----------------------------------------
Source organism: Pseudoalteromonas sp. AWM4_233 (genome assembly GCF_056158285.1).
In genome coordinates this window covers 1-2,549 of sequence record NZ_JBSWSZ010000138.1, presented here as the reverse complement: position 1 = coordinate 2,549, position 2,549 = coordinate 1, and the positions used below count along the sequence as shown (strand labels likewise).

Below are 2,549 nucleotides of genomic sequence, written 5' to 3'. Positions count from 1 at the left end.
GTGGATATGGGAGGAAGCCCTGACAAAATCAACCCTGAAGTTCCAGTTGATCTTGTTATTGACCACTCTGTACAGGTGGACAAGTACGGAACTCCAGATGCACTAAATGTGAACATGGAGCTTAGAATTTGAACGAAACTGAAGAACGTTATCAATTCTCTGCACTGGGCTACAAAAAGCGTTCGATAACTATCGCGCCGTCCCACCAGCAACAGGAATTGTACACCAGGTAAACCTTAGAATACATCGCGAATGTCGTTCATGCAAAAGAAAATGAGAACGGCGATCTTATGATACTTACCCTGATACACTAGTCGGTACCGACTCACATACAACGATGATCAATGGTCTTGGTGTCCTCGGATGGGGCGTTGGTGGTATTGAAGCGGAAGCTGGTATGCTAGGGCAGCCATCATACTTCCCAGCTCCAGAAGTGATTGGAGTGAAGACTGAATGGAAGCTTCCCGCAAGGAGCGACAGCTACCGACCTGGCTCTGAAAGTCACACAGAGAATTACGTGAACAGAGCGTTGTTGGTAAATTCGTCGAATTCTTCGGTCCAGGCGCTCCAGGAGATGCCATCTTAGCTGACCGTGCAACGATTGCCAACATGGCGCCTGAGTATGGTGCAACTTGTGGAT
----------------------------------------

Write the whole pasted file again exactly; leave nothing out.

Source organism: Pseudoalteromonas sp. AWM4_233 (genome assembly GCF_056158285.1).
In genome coordinates this window covers 1-2,549 of sequence record NZ_JBSWSZ010000138.1, presented here as the reverse complement: position 1 = coordinate 2,549, position 2,549 = coordinate 1, and the positions used below count along the sequence as shown (strand labels likewise).

Below are 2,549 nucleotides of genomic sequence, written 5' to 3'. Positions count from 1 at the left end.
GTGGATATGGGAGGAAGCCCTGACAAAATCAACCCTGAAGTTCCAGTTGATCTTGTTATTGACCACTCTGTACAGGTGGACAAGTACGGAACTCCAGATGCACTAAATGTGAACATGGAGCTTAGAATTTGAACGAAACTGAAGAACGTTATCAATTCTCTGCACTGGGCTACAAAAAGCGTTCGATAACTATCGCGCCGTCCCACCAGCAACAGGAATTGTACACCAGGTAAACCTTAGAATACATCGCGAATGTCGTTCATGCAAAAGAAAATGAGAACGGCGATCTTATGATACTTACCCTGATACACTAGTCGGTACCGACTCACATACAACGATGATCAATGGTCTTGGTGTCCTCGGATGGGGCGTTGGTGGTATTGAAGCGGAAGCTGGTATGCTAGGGCAGCCATCATACTTCCCAGCTCCAGAAGTGATTGGAGTGAAGACTGAATGGAAGCTTCCCGCAAGGAGCGACAGCTACCGACCTGGCTCTGAAAGTCACACAGAGAATTACGTGAACAGAGCGTTGTTGGTAAATTCGTCGAATTCTTCGGTCCAGGCGCTCCAGGAGATGCCATCTTAGCTGACCGTGCAACGATTGCCAACATGGCGCCTGAGTATGGTGCAACTTGTGGAT